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 4 Apr 2009

Malaysia: Najib takes over a ‘battered ship’

Najib Abdul Razak was sworn in Friday by King Mizan Zainal Abidin as Malaysia's sixth prime minister. Najib takes over at a time when his country is facing its worst economic crisis, his ruling party is in disarray and his own credibility is under fire, reported Kyodo news agency.

Dressed in black traditional Malay garb with a silver embroidered sarong wrapped around his waist, Najib, 55, took the oath of office before the king at the national palace.

He is the son of the country's second prime minister, Abdul Razak Hussein, and nephew of the third, Hussein Onn. The ceremony was attended by dozens of top officials including outgoing Prime Minister Abdullah Ahmad Badawi, Abdullah's predecessor-turned bitter critic Mahathir Mohamad and Najib's intended deputy Muhyiddin Yassin who is also the International Trade and Industry Minister.

Unlike Abdullah, who five-and-half years ago inherited from Mahathir a strong economy and the ruling National Front coalition fully in charge, Najib is taking over a battered ship.

A British-trained economist who is also Finance Minister, Najib has already warned the economy could contract 1 percent this year as exports have plunged to a record low and unemployment continues to rise.

And already, he has unveiled two stimulus packages worth a total of 67 billion ringgit ($18.1 billion) to boost the economy. In a multiethnic country such as Malaysia, a growing economy is one of the ways to keep race relations smoothly in check as everyone gets a piece of the growing.

But Kamrul Idris, a senior editor at the New Straits Times, warned Friday that "the notion, indeed ideology, of wealth redistribution through an expanding 'economic cake' is being undermined by a vertiginous global recession whose bottom has not yet to be found."

Ties among Malays, Chinese and Indians, the major ethnic groups in Malaysia, have frayed lately in the face of rising Islamic fundamentalism that has worried Chinese and Indians who are mainly non-Muslims.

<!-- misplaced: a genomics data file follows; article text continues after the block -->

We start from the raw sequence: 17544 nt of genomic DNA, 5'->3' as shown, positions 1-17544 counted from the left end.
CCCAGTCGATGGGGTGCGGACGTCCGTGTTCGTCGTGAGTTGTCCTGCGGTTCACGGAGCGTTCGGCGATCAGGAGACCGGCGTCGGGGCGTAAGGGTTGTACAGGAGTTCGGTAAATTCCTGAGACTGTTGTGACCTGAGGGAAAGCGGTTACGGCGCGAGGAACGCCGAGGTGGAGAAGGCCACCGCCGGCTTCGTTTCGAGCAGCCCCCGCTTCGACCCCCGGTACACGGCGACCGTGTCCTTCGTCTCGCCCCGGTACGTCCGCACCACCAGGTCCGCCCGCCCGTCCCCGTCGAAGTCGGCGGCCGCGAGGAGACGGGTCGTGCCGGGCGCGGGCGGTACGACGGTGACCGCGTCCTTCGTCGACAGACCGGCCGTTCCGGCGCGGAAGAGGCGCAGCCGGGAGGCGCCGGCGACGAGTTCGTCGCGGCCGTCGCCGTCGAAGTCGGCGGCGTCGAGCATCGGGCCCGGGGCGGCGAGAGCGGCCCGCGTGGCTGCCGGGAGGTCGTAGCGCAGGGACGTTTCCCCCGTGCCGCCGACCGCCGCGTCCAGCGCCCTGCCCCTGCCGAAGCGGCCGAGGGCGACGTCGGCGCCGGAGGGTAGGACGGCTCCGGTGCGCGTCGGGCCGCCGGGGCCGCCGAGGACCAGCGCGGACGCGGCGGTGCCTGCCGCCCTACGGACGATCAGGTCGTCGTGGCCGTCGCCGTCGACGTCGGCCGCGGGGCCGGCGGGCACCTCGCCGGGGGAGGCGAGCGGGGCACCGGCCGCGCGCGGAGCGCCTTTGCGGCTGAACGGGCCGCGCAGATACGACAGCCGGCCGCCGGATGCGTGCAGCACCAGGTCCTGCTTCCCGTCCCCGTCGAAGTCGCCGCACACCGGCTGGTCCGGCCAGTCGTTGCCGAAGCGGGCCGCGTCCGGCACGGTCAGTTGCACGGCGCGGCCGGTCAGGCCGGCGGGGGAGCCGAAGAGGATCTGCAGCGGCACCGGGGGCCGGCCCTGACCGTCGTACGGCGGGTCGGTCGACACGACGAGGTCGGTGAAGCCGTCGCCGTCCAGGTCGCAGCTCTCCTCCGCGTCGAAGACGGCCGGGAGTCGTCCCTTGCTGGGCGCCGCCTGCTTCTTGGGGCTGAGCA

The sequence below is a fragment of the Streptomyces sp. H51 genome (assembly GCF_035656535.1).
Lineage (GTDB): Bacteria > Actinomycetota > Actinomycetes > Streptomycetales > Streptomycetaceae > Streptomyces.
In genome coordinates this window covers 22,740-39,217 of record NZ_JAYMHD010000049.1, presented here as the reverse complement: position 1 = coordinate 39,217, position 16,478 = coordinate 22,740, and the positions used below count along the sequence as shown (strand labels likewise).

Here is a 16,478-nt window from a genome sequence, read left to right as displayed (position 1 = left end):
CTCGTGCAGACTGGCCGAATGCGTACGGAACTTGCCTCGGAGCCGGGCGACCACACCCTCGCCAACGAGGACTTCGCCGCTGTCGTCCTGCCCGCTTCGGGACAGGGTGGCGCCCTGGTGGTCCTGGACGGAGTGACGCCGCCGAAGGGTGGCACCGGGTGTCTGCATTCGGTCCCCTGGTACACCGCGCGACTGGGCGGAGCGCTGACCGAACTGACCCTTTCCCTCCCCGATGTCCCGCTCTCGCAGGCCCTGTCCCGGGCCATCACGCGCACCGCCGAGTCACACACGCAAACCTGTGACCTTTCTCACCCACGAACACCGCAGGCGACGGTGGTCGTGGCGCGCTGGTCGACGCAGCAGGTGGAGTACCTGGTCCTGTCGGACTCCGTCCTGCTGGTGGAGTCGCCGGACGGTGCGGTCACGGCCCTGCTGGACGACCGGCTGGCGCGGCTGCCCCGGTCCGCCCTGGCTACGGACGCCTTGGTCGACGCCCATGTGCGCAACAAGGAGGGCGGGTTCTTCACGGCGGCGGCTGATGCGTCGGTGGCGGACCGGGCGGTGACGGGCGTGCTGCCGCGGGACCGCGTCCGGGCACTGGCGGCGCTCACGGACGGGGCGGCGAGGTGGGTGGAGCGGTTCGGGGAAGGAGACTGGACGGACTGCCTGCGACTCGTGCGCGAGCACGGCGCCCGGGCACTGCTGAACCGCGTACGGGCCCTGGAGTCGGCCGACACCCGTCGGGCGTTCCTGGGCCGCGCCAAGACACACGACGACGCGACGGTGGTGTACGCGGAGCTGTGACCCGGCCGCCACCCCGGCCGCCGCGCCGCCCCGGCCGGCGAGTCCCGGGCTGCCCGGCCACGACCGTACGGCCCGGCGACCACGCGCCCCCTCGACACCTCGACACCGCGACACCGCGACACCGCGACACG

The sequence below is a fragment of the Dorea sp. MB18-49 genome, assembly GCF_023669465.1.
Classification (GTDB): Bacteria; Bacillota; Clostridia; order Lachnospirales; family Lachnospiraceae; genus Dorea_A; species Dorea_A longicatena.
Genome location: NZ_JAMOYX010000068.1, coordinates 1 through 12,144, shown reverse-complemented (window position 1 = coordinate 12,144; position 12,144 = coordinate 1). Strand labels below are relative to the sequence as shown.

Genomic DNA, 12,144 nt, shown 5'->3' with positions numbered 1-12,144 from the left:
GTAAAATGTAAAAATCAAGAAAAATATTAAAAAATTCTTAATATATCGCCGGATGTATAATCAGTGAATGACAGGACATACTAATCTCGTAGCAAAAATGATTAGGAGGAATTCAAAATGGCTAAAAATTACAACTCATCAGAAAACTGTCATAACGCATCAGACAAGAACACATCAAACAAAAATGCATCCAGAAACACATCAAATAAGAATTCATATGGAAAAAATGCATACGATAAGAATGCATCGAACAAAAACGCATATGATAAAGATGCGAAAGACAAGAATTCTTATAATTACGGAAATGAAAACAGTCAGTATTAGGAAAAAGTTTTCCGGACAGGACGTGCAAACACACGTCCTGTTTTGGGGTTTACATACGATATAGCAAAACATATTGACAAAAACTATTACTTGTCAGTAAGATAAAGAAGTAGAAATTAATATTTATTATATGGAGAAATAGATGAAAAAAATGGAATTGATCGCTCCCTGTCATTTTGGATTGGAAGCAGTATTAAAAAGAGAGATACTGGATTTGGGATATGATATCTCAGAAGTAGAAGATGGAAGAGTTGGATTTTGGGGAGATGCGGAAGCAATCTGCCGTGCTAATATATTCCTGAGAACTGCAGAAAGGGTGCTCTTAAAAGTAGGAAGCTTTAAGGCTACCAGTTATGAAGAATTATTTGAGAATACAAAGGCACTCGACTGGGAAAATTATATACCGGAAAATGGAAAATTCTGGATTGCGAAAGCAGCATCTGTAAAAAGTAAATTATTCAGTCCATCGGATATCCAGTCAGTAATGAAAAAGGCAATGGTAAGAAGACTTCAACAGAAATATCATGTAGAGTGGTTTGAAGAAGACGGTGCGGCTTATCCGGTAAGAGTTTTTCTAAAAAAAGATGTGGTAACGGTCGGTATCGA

And it does not help that Najib's party, the United Malays National Organization, which is the backbone of the National Front coalition, is being seen as "too Malay" as it continues to harp on Malay supremacy.

This, and the image of UMNO as a party of corrupt warlords, cost UMNO and the coalition votes from non-Malays and, to some extent, younger Malays in the March 2008 general election.

Najib will need to contain the racist-edge in UMNO as well as ridding it of a culture of political patronage that breeds corruption if he wants to win back support. Later Friday, when Najib will deliver his inaugural address as prime minister on television, he is expected to outline his economic and political policies and his concept for "One Malaysia."

He wants to ensure people that he will not discriminate against any one based on race and that he will be a leader of all Malaysians. Whether Najib can convince the public is yet to be seen as public confidence in him is still lukewarm, particularly as several scandals have touched him.

Unlike his father, highly regarded by all, Najib has arrived at the top with a full load of baggage. He has been linked to the murder of a Mongolian model who was an ex-lover of a close Najib aide and then there were allegations of him taking cuts from military deals such as the recent purchase of two submarines from France when he was the defense minister.

He has vehemently denied all the allegations, but the opposition, in a failed move, still petitioned the king to delay Najib's swearing-in until he had cleared his name. Still, the allegations remain a plus for the opposition in the campaign for three by-elections set for Tuesday.

And the elections are likely to seen as a referendum on the new prime minister the opposition has compared to the autocratic Mahathir due to a recent crackdown on dissent, including the use of tear gas to break up a rally by opposition leader Anwar Ibrahim and the suspension of two opposition-owned newspapers.

The actions may have sparked fear of a return of heavy-handed "Mahathirism," but Mahathir believes that is just fine. "This country needs a firm hand," he stated recently.

"We have the potential for racial pressures, and it has not happened in this country because the government was strong and knows how far people should play around with sensitive issues," he said.

And Mahathir's attendance at Najib's swearing-in speaks of his approval of Najib. Having the cantankerous elder statesman on his side, at least for now, would surely make Najib's job a little easier. Mahathir made life hell for Abdullah with incessant attacks on his abilities.

Najib's was thrust into politics with the sudden demise of his father in 1976. At 23, Najib was picked to defend Razak's parliamentary constituency in Pekan in his home state Pahang.

He won and has never looked back. At 25, he was made a deputy minister and at 29 he became Pahang's youngest chief minister. He returned to the federal Cabinet four years later and rose to become deputy to Abdullah in 2004 after Mahathir retired. Najib is expected to unveil a new, slimmer Cabinet soon -- the first step in what he hopes will leave his mark on Malaysia.




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